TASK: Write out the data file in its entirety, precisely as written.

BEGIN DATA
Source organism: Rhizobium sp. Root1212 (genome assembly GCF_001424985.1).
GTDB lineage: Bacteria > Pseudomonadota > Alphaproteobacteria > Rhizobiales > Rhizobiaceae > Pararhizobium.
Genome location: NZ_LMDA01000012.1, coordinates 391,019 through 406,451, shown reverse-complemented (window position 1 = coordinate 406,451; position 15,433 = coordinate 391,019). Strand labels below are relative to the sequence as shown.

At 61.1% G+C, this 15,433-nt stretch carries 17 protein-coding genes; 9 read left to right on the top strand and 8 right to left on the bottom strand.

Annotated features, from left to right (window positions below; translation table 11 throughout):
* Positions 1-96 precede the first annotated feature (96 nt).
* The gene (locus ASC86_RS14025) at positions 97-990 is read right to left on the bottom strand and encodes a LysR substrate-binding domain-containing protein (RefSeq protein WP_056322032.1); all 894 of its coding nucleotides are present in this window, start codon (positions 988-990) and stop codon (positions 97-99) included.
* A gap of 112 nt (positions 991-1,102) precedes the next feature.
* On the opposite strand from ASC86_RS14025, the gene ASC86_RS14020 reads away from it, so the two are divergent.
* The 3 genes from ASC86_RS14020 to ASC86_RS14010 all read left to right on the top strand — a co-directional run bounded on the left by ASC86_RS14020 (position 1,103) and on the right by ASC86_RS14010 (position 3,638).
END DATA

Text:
Source organism: Rhizobium sp. Root1212 (genome assembly GCF_001424985.1).
GTDB lineage: Bacteria > Pseudomonadota > Alphaproteobacteria > Rhizobiales > Rhizobiaceae > Pararhizobium.
Genome location: NZ_LMDA01000012.1, coordinates 391,019 through 406,451, shown reverse-complemented (window position 1 = coordinate 406,451; position 15,433 = coordinate 391,019). Strand labels below are relative to the sequence as shown.

At 61.1% G+C, this 15,433-nt stretch carries 17 protein-coding genes; 9 read left to right on the top strand and 8 right to left on the bottom strand.

Annotated features, from left to right (window positions below; translation table 11 throughout):
* Positions 1-96 precede the first annotated feature (96 nt).
* The gene (locus ASC86_RS14025) at positions 97-990 is read right to left on the bottom strand and encodes a LysR substrate-binding domain-containing protein (RefSeq protein WP_056322032.1); all 894 of its coding nucleotides are present in this window, start codon (positions 988-990) and stop codon (positions 97-99) included.
* A gap of 112 nt (positions 991-1,102) precedes the next feature.
* On the opposite strand from ASC86_RS14025, the gene ASC86_RS14020 reads away from it, so the two are divergent.
* The 3 genes from ASC86_RS14020 to ASC86_RS14010 all read left to right on the top strand — a co-directional run bounded on the left by ASC86_RS14020 (position 1,103) and on the right by ASC86_RS14010 (position 3,638).